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The Right Note: Slight Uptick?

by Mark Kelly June 1, 2017 at 1:45 pm 0

Mark KellyThe Right Note is a weekly opinion column. The views and opinions expressed in the column are those of the author and do not necessarily reflect the views of ARLnow.com.

Two little discussed revenue raisers in the most recent Arlington budget were included by the County Board in April and formally voted on last week.

Your natural gas and electricity bills will go up in what was described as a “slight uptick” in a recent ARLnow story. The slight uptick is a rate increase of 50%.

Also included in the budget is an increase in local bus ride fares on ART, up 14% for adults and 18% for students.

Arlington’s ability and willingness to raise taxes and fees on its citizens is one of the biggest reasons why the county receives AAA bond ratings from all three credit rating agencies. According to the Fitch ratings, “The county’s revenue framework is solid in its unlimited ability to raise property taxes.”

So never worry that Arlington will lose its highest bond rating because the rating agencies view the taxpayers as a fully stocked ATM.

Last week, Progressive Voice published six of the 32 resolutions adopted by 8th District Democrats, under the heading of a “progressive agenda.”

While too many in the resist movement have dropped any sense of civility in the public policy debate, that the Democrats are listing what they are for should be applauded, even if we disagree.

Included in last week’s post was a dubious call to restrict the ability of your elected representatives the ability to review rules published by federal agencies by imposing a two-thirds supermajority vote to say what the law should be.

While Congress has delegated much of the rule-making authority to agencies, it still ultimately has the authority to make laws under the Constitution. If a majority of the House and Senate can agree on, and a President is willing to sign, a legislative initiative overturning a rule they believe to be out of step with the law, then our Constitutional process has worked as intended.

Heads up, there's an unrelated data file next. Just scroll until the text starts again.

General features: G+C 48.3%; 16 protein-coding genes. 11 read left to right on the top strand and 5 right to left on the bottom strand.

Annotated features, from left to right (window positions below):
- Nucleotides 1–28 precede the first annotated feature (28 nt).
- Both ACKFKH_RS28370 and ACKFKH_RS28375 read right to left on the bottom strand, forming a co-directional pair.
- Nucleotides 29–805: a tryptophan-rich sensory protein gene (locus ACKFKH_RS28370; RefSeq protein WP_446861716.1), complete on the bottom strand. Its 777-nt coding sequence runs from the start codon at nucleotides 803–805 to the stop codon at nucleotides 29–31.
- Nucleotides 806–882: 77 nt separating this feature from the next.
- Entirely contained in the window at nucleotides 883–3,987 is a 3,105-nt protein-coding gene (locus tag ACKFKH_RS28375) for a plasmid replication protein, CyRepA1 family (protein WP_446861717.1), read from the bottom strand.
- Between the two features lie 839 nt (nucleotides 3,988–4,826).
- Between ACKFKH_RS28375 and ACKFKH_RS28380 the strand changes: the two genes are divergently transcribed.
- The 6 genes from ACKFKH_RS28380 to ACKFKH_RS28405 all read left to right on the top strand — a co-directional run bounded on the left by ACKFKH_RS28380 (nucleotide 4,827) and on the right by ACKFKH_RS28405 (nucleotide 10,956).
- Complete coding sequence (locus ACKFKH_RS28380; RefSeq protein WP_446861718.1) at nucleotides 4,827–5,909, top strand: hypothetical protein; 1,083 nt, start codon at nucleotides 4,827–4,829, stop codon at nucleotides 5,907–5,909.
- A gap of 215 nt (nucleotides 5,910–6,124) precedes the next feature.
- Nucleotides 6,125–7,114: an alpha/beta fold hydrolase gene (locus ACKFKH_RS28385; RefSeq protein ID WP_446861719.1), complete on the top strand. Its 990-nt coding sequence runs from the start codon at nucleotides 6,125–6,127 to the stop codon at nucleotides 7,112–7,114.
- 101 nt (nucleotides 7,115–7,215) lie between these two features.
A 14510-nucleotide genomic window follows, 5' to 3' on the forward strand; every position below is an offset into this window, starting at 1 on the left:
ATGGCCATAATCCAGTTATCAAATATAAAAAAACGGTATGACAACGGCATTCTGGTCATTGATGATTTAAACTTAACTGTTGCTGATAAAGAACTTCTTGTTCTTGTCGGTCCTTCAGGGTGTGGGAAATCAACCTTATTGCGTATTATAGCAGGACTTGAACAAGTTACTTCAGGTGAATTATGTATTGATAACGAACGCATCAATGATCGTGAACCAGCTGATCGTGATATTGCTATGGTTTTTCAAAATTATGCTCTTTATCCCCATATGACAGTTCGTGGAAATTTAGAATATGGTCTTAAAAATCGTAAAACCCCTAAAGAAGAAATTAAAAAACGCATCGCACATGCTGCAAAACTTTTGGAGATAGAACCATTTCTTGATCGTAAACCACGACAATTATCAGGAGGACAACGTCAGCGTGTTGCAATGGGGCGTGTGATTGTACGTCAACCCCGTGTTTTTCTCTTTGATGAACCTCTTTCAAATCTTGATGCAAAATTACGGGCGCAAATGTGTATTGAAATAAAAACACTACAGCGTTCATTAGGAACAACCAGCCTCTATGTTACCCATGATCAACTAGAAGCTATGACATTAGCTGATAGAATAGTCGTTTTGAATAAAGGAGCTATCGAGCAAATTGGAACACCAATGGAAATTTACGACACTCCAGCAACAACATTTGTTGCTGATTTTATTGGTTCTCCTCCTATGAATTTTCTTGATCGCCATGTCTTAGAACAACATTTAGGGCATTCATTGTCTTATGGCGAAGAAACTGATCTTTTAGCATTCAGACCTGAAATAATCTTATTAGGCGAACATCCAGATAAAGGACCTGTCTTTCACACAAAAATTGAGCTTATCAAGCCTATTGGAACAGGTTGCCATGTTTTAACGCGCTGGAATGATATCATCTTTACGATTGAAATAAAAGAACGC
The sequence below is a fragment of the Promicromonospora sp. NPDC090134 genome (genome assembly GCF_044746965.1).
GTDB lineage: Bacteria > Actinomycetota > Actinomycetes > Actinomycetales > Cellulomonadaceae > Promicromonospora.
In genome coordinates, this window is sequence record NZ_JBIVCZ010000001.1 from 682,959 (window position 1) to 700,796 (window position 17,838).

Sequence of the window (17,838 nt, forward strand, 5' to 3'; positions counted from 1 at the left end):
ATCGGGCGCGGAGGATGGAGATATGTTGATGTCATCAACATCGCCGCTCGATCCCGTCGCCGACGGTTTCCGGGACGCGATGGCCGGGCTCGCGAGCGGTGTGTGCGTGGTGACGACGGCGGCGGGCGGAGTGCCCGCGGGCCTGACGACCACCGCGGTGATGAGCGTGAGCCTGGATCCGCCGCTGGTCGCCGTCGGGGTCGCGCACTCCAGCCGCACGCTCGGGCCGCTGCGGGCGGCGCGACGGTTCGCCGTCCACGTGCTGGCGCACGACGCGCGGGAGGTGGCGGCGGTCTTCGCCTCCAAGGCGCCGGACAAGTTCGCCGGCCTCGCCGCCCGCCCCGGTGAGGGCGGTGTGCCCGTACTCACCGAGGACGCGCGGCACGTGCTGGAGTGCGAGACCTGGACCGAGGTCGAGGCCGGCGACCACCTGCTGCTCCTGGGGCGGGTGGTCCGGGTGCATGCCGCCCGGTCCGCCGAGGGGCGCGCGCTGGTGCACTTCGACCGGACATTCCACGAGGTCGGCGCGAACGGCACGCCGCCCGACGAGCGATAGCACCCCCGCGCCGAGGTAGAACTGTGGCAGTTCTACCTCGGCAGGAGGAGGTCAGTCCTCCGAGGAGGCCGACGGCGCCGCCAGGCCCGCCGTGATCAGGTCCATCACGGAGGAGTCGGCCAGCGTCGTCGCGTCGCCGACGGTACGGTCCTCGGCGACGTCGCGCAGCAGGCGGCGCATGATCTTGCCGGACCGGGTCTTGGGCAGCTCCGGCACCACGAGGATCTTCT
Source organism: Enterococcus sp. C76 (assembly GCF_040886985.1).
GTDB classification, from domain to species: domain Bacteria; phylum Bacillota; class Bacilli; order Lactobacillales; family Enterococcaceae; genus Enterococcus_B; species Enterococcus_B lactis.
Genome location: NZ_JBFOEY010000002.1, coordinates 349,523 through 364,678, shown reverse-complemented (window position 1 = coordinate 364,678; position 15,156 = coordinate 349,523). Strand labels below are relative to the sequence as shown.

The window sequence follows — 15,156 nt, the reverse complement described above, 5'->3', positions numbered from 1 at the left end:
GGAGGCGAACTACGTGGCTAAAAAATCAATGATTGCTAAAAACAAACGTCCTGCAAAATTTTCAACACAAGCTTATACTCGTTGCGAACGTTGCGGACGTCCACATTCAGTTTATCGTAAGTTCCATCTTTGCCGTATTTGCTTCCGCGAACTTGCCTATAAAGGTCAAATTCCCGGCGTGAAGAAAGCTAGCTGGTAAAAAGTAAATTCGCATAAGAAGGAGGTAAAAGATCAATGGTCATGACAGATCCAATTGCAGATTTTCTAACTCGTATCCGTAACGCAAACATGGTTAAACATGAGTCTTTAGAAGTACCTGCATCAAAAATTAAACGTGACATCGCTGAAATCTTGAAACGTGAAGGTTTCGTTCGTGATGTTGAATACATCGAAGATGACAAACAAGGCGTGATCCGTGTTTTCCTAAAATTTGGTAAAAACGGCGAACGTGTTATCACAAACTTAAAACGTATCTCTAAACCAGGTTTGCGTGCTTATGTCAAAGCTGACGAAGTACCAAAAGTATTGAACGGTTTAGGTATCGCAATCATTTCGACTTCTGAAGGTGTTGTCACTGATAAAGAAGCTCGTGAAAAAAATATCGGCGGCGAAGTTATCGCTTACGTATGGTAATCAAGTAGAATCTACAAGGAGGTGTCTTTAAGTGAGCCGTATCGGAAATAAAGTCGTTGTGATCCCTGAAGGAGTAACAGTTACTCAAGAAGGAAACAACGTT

They also called for a $15 minimum wage across the country. It is still too early to tell what all of the impacts of this change will be in cities like Seattle who have been phasing it in.

According to the Bureau of Labor Statistics, 98 percent of full-time workers earn more than the current minimum wage. About 50% of those making the federal minimum wage are high school and college age, often working their first job or a job to help pay for expenses while in school.

Interestingly, 89 percent of teenagers who work are already making more than the current minimum wage. Any policy that has the potential to reduce opportunities for people to learn how to work on their first job on the economic ladder should be viewed with skepticism.

The list included criminal justice reform. This is an area where there is a good deal of crossover appeal to liberty-minded Republicans who believe that “overcriminalization” in America has resulted in over-incarceration and that individuals who made a mistake but want to put their lives together to be productive members of society should be given every opportunity to do so. Hopefully lawmakers on both sides will find areas of agreement in this area that can be passed into law.

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